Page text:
Pot Legalization Proponents, Opponents Gather At Convention Center
DENVER (CBS4) – Colorado will see only three statewide questions on the ballot and one of them is Amendment 64, which would allow the state to regulate marijuana like alcohol.
A recent poll in The Denver Post found 51 percent of Coloradans support the amendment to legalize limited possession of marijuana, while 40 percent oppose it.
Colorado’s largest union, the local United Food and Commercial Workers Union, announced Monday it will support the measure. Among those who oppose it is Denver Mayor Michael Hancock.
If it passes people at least 21 years old could possess, consume, and legally buy up to an ounce of marijuana.
Hancock and opponents of the amendment gathered Monday morning at the Colorado Convention Center. The message was simple. They want Coloradans to vote down Amendment 64 because they say it’s bad for the state and some said they don’t want Colorado to become the first state in the nation to legalize marijuana.
Hancock expressed his concerns along with leaders of the tourism industry at the gathering. They made their points to a small crowd, which included proponents of the amendment who stood peacefully with banners and signs.
Opponents say the bottom line is that Amendment 64 is bad for business, the state’s reputation, and that it sends the wrong message to children.
“Passing Amendment (64) will be detrimental to Denver’s business, and our efforts to recruit businesses to our city as well as retain businesses in our city,” Hancock said. “We’re in a global battle to recruit jobs to our city and this amendment would simply hurt those efforts.”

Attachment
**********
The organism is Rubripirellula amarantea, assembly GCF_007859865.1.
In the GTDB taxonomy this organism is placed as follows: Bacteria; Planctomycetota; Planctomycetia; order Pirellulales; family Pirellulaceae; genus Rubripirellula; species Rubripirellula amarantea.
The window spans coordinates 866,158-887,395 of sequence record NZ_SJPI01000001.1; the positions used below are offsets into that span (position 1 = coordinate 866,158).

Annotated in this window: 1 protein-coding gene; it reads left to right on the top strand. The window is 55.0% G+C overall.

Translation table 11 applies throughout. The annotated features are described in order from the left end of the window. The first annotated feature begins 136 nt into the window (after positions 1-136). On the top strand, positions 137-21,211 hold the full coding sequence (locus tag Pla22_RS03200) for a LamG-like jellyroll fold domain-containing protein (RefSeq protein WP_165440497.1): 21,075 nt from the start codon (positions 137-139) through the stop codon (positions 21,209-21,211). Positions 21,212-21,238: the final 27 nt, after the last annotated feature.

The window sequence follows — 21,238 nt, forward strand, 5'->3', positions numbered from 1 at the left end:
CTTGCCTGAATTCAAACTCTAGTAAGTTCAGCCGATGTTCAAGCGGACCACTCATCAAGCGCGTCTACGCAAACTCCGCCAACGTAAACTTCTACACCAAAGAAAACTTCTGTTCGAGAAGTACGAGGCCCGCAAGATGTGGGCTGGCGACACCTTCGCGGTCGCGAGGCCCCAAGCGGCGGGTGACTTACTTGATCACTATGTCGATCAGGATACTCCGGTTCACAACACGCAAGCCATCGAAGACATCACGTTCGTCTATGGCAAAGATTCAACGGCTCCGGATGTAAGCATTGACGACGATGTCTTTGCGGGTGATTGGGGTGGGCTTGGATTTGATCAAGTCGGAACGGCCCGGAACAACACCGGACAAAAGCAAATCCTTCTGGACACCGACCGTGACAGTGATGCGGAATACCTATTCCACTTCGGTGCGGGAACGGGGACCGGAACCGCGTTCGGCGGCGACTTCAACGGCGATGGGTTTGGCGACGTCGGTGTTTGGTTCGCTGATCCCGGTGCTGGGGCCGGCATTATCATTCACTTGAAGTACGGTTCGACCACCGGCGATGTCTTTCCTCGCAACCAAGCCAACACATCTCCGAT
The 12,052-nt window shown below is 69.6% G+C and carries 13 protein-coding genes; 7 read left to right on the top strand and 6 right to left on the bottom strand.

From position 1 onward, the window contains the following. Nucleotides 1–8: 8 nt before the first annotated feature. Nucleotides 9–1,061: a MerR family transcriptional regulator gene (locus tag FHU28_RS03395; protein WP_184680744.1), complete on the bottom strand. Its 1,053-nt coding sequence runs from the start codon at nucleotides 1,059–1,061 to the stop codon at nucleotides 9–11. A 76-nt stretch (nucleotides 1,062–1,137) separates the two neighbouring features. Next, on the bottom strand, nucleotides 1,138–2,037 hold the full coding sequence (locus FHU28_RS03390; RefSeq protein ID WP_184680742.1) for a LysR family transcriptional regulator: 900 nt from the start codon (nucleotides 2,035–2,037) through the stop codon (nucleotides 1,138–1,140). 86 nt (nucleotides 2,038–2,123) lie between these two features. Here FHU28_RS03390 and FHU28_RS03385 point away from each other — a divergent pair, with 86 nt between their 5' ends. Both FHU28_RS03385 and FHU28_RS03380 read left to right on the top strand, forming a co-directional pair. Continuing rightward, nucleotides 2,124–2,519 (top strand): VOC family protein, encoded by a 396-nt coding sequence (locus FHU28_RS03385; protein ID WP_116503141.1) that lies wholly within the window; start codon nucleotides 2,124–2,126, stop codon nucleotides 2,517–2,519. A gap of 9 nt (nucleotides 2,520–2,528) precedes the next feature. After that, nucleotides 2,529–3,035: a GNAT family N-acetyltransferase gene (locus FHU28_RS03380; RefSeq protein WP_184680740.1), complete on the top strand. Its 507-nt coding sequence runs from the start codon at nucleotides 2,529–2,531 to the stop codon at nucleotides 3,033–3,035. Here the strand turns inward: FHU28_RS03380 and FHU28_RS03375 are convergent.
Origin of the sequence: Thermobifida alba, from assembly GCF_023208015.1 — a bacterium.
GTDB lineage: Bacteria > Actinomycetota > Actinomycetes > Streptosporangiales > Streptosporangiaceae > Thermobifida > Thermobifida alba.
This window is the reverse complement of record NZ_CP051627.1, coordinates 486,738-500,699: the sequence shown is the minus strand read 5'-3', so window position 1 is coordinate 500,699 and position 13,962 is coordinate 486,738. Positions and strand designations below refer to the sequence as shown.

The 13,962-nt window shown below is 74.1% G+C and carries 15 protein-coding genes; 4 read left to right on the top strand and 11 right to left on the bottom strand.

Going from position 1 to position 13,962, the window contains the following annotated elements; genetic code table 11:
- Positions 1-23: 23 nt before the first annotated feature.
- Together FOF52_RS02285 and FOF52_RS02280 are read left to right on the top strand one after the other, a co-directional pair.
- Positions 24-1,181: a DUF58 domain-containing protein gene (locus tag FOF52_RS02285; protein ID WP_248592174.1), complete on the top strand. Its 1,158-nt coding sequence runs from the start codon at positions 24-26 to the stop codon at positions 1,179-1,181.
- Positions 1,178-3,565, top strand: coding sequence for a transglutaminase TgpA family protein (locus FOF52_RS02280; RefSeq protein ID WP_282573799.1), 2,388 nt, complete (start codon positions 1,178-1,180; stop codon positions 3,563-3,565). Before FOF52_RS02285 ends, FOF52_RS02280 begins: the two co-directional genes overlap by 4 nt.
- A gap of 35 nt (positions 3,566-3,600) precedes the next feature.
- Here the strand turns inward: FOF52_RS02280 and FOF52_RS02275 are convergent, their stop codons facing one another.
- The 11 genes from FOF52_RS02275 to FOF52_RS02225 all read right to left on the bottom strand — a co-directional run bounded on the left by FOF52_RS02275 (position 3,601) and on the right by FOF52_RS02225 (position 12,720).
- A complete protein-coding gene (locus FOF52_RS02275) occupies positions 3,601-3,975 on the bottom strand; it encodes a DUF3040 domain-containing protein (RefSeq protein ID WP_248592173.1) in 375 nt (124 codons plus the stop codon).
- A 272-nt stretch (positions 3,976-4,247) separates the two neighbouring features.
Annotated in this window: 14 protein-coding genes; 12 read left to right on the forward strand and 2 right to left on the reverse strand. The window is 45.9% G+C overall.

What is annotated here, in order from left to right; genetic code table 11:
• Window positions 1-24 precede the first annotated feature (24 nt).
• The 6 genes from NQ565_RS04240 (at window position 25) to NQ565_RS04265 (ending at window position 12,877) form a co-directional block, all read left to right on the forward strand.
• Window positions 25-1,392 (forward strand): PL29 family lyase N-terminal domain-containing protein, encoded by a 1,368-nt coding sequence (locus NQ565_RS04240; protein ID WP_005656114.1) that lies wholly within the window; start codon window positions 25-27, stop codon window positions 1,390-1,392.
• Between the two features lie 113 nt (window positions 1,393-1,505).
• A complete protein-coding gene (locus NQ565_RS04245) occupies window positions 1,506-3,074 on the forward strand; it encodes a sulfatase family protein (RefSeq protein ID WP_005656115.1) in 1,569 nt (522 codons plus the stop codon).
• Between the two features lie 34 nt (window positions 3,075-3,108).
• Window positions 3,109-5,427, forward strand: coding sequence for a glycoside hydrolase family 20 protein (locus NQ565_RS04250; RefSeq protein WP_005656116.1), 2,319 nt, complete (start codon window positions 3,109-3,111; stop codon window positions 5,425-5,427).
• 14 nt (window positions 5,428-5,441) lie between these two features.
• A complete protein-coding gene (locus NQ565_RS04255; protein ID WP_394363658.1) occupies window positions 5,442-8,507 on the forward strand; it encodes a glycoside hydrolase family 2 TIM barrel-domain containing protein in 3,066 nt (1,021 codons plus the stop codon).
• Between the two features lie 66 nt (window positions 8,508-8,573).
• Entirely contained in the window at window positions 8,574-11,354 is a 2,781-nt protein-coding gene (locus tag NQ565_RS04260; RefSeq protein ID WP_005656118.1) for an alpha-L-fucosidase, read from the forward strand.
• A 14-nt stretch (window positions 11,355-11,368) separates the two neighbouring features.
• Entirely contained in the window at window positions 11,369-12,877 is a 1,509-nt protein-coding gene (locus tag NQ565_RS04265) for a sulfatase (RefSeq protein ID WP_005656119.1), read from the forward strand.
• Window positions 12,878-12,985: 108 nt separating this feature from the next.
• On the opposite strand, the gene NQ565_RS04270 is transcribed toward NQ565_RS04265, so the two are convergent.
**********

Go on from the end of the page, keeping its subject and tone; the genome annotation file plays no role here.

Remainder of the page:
“If Colorado passes Amendment 64, businesses win, employees win, and we will create jobs in Colorado,” Amendment 64 proponent Betty Aldworth said. “But cartels and drug dealers, they’re going to lose. Amendment 64 takes the unregulated marijuana market off the streets and puts it behind the counter where we can create legitimate businesses.”
Proponents went on to say that the passing of the amendment will actually free up law enforcement and the judicial system, allowing them to focus on more serious crimes. They say that will save the state about $12 million a year.
While Hancock is opposed to it, one of his council members supports it, and there are more than two dozen government leaders across Colorado who back it.
A study by the Colorado Center on Law and Policy says Amendment 64 would generate more than $32 million a year in new revenue for the state. But the study was paid for by the Drug Policy Alliance, which supports the measure.
CBS4 Political Specialist Shaun Boyd did a “Reality Check” on the latest ad supporting Amendment 64. Visit the Reality Check section to watch her report.